There are, in fact, no further petitions from Arundell until after the Restoration. In June 1660, she sets out the actions, capture and execution of her husband, highlighting the same arguments against conviction which had appeared in her husband’s account of his trial: that Croke ‘perfidiously denied’ articles which he had agreed with John; that the jury had been ‘maliciously packed by Sir John Copplestone’ and that ‘Captain James Dewy, before conviction, seized upon her husband’s estate to the value of £1,000’. She then petitioned jointly with Jane Grove and Elizabeth Poulton, requesting that the immunity offered by Charles II under the Act of Indemnity exclude those who had condemned their husbands and that their names be cleared of treason. The women request ‘that all indictments of High Treason against their husbands, whose blood has witnessed their loyalty to their sovereign may be declared null and void’. A second petition from the three women in July 1660 asks ‘that a summons may be granted against Glynne to appear before the Committee on the day appointed for the hearing’. Hugh Grove’s name appears immediately under that of John Penruddock on the men’s petition requesting pardon, but Thomas Poulton was an innkeeper; the fact that the three women petition together for their husbands’ posthumous reputations demonstrates, Button argues, a network of ‘Salisbury rebels’ widows’, but it may also demonstrate an appreciation of the power – and economy – of three women petitioning rather than one.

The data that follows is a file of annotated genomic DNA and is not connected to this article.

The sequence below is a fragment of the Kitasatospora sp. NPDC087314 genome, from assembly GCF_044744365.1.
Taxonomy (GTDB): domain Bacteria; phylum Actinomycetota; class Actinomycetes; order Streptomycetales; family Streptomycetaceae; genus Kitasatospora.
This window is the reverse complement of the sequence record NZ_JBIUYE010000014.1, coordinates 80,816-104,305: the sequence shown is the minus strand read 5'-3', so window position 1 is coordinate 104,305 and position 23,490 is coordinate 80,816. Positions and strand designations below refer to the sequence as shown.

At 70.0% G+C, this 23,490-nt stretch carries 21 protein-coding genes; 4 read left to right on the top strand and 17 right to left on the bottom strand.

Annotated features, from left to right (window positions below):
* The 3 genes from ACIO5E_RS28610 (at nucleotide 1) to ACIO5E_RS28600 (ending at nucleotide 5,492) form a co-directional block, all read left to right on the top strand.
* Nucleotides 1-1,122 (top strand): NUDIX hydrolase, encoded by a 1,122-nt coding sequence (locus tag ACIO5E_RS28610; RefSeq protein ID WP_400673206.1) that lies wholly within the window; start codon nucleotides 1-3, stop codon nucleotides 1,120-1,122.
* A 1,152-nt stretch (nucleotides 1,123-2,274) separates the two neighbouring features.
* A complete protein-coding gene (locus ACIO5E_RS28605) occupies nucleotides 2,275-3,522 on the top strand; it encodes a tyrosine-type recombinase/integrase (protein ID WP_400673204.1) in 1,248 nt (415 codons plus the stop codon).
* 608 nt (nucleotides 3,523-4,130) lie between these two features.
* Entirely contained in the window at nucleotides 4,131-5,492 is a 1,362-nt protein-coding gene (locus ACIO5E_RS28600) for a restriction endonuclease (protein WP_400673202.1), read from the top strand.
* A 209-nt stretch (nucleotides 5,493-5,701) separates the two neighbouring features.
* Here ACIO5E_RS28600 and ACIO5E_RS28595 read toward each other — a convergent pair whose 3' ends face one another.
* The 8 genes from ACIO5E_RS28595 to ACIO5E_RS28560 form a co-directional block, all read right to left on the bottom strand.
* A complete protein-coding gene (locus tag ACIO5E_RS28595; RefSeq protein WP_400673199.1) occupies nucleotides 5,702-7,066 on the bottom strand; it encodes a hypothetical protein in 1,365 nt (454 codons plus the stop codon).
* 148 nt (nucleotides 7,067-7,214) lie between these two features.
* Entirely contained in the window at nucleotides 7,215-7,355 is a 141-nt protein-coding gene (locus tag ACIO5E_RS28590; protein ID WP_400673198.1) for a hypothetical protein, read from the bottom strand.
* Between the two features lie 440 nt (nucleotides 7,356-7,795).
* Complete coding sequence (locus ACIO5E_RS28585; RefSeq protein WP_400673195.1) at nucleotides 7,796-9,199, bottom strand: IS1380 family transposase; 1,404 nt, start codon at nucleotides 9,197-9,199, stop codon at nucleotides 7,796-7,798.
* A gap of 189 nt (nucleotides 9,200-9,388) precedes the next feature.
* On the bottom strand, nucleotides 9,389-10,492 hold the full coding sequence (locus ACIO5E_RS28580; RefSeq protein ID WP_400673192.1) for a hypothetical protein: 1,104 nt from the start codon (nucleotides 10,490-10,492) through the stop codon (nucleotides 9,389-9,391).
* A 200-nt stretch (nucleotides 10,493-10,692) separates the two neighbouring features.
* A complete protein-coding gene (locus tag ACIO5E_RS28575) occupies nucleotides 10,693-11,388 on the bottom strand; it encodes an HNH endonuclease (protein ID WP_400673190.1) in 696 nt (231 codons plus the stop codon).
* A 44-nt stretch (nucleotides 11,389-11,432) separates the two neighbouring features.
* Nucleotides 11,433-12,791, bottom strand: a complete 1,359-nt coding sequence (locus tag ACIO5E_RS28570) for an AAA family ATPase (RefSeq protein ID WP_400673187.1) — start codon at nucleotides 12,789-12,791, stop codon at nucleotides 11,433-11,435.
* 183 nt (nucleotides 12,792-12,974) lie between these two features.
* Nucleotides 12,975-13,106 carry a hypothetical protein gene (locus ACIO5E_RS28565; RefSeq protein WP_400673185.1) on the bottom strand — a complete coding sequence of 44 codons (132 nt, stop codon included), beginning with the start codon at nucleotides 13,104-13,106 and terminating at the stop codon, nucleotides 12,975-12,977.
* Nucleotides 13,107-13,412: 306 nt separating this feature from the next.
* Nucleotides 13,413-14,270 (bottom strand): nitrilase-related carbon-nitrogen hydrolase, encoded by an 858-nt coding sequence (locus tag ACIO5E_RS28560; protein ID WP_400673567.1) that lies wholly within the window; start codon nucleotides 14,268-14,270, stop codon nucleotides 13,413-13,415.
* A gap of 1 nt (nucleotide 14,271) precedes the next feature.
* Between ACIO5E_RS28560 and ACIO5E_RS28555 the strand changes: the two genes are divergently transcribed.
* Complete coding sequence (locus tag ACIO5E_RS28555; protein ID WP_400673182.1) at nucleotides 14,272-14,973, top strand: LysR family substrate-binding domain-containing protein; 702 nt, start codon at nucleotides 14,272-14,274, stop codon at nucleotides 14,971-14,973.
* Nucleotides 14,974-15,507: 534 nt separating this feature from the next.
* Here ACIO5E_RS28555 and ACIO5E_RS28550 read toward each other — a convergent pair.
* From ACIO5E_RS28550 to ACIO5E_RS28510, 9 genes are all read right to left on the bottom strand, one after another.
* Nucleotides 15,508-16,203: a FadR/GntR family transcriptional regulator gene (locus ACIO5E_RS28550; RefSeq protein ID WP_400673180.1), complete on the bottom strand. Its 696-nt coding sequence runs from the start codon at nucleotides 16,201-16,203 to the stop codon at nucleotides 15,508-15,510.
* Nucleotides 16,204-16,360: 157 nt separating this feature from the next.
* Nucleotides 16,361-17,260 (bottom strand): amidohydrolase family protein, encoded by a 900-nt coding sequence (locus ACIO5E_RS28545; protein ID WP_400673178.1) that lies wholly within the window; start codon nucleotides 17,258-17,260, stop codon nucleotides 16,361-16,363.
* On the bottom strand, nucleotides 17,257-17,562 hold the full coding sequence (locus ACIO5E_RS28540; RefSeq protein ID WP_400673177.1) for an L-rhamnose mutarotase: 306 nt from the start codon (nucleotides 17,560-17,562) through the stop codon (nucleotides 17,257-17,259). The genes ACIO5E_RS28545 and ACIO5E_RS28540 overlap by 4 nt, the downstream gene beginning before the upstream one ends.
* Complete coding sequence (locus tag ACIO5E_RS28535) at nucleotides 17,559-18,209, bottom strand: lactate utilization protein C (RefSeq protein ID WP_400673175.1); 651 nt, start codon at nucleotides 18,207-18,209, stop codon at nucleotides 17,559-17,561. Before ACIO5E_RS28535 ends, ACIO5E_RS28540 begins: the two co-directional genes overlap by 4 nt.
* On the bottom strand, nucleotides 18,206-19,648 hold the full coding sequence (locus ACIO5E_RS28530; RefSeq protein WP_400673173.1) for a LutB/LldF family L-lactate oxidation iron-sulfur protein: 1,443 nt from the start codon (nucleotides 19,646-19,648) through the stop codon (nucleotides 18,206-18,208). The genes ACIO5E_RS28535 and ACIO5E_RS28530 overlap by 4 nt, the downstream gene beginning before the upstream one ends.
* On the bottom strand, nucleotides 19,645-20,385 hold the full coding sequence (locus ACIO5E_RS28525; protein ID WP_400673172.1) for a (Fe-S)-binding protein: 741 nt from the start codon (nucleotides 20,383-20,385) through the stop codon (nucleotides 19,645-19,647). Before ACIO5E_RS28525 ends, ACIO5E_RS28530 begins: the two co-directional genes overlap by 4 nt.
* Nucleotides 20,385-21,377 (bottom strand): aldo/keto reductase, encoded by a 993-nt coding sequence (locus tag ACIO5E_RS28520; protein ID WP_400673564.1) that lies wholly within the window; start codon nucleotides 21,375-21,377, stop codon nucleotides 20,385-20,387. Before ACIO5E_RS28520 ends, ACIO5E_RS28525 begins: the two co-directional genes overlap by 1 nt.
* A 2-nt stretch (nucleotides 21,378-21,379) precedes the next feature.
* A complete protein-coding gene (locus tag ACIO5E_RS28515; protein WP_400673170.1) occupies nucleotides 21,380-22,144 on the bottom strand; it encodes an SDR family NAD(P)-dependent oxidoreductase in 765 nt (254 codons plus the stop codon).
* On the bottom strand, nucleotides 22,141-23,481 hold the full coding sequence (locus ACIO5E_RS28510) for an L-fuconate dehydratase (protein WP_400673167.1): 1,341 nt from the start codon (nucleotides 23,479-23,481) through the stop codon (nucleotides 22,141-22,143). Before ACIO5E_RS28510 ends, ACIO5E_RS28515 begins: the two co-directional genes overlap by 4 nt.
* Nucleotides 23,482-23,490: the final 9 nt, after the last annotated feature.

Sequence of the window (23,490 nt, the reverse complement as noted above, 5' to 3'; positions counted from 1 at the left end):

The records show that these requests were successful: The Act of Pardon, Indemnity and Oblivion did not extend to the ‘murder committed upon the Persons of John Penruddock and Hugh Grove Esqs’ and did not ‘Confirm and make good, and valid in Law, the severall pretended indictments of high Treason, and other the proceedings thereon against John Penruddock, and Hugh Groves Esqs and Thomas Poulton’. On the 26 June 1660, Arundell’s appeal was referred to the Committee of Petitions. Now, as the ‘late wife of John Penruddock, Esquire, deceased’ her tone is condemnatory: Cromwell has ‘traitorously murdered the late King, by force broken the parliament and banished his Majesty to his dominions’ whilst John and his compatriots ‘according to their bounden Duty, and Allegiance, and by virtue of his Majesties Commission, endeavoured by lawfull Arms, the suppression of the Forces of the said Oliver Cromwell, and the restitution of his Majesty to his Right and Kingdomes’. The treason for which John had been executed is now a lawful act, commissioned by Charles II and it is Cromwell’s actions which are treasonous. Only after she has recounted the whole story of John’s ‘crime’, arrest and execution does she become the Arundell of earlier petitions, the death of whose husband has ‘to the unexpressible grief and irreparable losse of the disconsolate Petitioner, and her fatherlesse Children’. Finally, Arundell lays out her requests. She accepts that she ‘hath no remedy at Law by any appeale, against the said commissioners’, but hopes that their actions ‘may be condemned and reversed’ as she makes a plea for recompense.